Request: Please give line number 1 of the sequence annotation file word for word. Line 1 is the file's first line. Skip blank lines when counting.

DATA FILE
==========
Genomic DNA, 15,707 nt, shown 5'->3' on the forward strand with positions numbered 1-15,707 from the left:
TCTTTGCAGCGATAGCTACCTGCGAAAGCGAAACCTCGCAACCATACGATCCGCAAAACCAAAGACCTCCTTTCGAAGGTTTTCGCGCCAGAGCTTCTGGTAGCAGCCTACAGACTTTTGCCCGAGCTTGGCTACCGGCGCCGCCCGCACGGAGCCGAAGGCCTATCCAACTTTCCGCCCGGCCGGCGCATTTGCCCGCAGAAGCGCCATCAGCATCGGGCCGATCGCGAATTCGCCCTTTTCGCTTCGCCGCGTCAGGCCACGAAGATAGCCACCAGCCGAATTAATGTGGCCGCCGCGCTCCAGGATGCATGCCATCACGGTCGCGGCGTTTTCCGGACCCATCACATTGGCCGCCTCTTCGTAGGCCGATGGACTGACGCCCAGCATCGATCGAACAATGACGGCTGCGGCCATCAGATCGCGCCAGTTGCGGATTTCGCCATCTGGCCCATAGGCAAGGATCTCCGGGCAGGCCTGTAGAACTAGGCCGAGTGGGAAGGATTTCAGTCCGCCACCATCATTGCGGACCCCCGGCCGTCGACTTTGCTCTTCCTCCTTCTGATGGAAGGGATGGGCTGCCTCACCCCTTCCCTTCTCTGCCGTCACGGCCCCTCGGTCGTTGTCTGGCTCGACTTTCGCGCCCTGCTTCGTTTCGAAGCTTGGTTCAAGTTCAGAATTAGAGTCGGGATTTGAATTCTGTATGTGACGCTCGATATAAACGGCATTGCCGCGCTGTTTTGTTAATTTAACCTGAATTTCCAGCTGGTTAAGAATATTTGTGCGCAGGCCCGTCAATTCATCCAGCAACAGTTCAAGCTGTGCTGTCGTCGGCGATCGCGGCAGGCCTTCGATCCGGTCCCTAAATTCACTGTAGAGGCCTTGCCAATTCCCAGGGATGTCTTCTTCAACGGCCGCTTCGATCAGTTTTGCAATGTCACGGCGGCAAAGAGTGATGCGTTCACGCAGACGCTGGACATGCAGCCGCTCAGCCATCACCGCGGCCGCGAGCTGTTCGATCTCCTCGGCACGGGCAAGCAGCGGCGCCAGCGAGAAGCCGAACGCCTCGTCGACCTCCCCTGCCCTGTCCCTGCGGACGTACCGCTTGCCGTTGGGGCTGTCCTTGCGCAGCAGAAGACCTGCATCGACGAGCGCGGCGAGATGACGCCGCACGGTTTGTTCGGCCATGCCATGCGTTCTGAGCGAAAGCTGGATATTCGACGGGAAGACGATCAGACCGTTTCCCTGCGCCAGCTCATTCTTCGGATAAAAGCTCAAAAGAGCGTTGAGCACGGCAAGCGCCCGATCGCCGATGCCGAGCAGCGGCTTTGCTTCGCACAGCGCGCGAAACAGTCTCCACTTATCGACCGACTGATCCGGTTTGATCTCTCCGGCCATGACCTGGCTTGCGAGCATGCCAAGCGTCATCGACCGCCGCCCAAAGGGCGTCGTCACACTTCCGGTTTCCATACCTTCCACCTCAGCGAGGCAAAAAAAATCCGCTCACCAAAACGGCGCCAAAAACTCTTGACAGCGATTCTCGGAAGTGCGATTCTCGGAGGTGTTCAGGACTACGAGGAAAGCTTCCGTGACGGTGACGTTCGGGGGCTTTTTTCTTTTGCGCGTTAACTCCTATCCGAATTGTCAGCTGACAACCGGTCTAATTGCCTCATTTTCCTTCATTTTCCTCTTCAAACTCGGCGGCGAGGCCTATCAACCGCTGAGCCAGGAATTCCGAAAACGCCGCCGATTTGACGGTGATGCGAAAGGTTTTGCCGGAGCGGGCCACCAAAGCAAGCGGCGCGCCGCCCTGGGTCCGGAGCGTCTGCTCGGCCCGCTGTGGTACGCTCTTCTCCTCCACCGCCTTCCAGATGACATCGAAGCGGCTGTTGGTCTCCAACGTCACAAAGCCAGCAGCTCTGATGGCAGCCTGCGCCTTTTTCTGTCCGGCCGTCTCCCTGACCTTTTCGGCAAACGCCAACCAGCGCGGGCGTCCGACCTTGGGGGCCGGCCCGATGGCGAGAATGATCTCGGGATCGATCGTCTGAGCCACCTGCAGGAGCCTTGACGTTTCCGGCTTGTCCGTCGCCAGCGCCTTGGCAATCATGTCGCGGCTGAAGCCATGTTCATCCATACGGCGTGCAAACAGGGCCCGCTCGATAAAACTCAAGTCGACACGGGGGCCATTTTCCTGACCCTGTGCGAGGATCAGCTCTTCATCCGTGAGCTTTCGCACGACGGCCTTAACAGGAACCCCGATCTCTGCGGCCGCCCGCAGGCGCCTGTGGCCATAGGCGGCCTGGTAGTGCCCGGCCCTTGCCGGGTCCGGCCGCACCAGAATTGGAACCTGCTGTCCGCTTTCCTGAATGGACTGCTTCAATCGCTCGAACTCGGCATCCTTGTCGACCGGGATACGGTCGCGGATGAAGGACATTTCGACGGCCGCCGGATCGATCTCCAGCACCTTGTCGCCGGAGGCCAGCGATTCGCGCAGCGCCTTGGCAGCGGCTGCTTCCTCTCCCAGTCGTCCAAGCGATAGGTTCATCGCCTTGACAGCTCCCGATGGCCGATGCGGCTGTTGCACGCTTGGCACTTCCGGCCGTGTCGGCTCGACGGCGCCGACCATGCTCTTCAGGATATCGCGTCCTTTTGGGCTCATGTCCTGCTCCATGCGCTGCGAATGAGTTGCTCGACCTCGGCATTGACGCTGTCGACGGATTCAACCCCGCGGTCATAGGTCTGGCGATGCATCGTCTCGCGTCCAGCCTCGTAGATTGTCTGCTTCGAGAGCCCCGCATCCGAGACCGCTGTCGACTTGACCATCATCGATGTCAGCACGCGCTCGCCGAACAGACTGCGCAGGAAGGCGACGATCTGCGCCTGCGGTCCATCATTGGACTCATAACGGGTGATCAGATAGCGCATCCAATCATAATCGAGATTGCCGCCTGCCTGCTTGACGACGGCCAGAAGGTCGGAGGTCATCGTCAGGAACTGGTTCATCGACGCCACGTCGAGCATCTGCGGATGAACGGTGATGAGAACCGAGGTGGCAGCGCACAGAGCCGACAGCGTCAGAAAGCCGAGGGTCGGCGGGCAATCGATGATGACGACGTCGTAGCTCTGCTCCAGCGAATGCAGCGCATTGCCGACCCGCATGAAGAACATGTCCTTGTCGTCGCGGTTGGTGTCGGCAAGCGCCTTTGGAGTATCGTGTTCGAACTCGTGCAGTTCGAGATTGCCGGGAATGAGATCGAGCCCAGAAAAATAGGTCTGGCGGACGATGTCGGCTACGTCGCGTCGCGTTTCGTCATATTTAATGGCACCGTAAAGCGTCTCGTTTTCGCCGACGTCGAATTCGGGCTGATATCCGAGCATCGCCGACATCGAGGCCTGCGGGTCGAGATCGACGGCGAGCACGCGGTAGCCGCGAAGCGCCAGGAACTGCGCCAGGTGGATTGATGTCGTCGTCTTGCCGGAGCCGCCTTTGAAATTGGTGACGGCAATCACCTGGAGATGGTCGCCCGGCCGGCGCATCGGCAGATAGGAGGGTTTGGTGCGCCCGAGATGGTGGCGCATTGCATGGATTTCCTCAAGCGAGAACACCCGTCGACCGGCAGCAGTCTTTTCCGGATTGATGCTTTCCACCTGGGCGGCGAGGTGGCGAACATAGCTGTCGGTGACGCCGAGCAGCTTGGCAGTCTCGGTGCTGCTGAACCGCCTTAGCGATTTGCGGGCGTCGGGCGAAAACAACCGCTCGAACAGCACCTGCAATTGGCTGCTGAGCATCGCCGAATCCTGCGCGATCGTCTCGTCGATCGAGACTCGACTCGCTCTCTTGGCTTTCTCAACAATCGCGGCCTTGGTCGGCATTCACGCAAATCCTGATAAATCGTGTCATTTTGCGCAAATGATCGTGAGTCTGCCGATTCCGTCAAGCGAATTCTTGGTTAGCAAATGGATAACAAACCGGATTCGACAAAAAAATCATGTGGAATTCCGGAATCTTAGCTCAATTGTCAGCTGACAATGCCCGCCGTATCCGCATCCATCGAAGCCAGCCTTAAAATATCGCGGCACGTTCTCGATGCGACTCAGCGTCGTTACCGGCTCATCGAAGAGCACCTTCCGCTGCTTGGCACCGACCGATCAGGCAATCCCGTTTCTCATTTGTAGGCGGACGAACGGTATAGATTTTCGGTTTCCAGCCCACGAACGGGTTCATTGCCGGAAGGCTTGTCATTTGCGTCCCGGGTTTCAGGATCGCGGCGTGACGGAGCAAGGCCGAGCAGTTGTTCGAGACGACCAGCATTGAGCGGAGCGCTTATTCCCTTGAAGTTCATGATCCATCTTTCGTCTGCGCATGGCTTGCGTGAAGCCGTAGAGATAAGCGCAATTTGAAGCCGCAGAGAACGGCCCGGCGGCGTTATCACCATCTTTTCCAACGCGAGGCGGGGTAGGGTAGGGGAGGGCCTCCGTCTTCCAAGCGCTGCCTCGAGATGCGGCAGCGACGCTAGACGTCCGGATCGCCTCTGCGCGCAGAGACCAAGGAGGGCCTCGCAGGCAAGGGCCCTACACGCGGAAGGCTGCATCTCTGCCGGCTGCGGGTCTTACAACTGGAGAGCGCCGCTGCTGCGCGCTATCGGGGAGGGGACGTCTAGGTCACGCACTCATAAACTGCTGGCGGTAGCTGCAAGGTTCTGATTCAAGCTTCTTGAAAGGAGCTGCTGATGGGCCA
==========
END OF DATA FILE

Genomic DNA, 15,707 nt, shown 5'->3' on the forward strand with positions numbered 1-15,707 from the left: